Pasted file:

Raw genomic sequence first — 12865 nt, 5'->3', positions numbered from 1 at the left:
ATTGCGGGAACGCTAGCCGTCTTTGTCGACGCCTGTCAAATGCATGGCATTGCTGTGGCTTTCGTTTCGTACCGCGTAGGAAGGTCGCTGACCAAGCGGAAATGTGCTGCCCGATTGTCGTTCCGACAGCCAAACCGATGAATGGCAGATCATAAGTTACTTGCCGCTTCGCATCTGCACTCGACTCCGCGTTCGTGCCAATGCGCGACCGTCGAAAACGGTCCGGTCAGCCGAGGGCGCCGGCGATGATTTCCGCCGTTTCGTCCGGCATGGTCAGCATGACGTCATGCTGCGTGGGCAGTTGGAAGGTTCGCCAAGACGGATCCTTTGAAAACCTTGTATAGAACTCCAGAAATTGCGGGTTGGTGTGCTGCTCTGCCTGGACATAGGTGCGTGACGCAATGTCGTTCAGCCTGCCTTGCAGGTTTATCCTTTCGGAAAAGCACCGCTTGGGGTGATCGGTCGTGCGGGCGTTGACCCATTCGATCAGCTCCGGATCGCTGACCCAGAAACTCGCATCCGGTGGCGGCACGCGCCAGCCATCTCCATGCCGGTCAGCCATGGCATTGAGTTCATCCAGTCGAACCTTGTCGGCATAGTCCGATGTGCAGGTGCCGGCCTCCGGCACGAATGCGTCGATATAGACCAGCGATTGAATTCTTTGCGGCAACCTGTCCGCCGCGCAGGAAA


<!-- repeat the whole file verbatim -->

Raw genomic sequence first — 12865 nt, 5'->3', positions numbered from 1 at the left:
ATTGCGGGAACGCTAGCCGTCTTTGTCGACGCCTGTCAAATGCATGGCATTGCTGTGGCTTTCGTTTCGTACCGCGTAGGAAGGTCGCTGACCAAGCGGAAATGTGCTGCCCGATTGTCGTTCCGACAGCCAAACCGATGAATGGCAGATCATAAGTTACTTGCCGCTTCGCATCTGCACTCGACTCCGCGTTCGTGCCAATGCGCGACCGTCGAAAACGGTCCGGTCAGCCGAGGGCGCCGGCGATGATTTCCGCCGTTTCGTCCGGCATGGTCAGCATGACGTCATGCTGCGTGGGCAGTTGGAAGGTTCGCCAAGACGGATCCTTTGAAAACCTTGTATAGAACTCCAGAAATTGCGGGTTGGTGTGCTGCTCTGCCTGGACATAGGTGCGTGACGCAATGTCGTTCAGCCTGCCTTGCAGGTTTATCCTTTCGGAAAAGCACCGCTTGGGGTGATCGGTCGTGCGGGCGTTGACCCATTCGATCAGCTCCGGATCGCTGACCCAGAAACTCGCATCCGGTGGCGGCACGCGCCAGCCATCTCCATGCCGGTCAGCCATGGCATTGAGTTCATCCAGTCGAACCTTGTCGGCATAGTCCGATGTGCAGGTGCCGGCCTCCGGCACGAATGCGTCGATATAGACCAGCGATTGAATTCTTTGCGGCAACCTGTCCGCCGCGCAGGAAA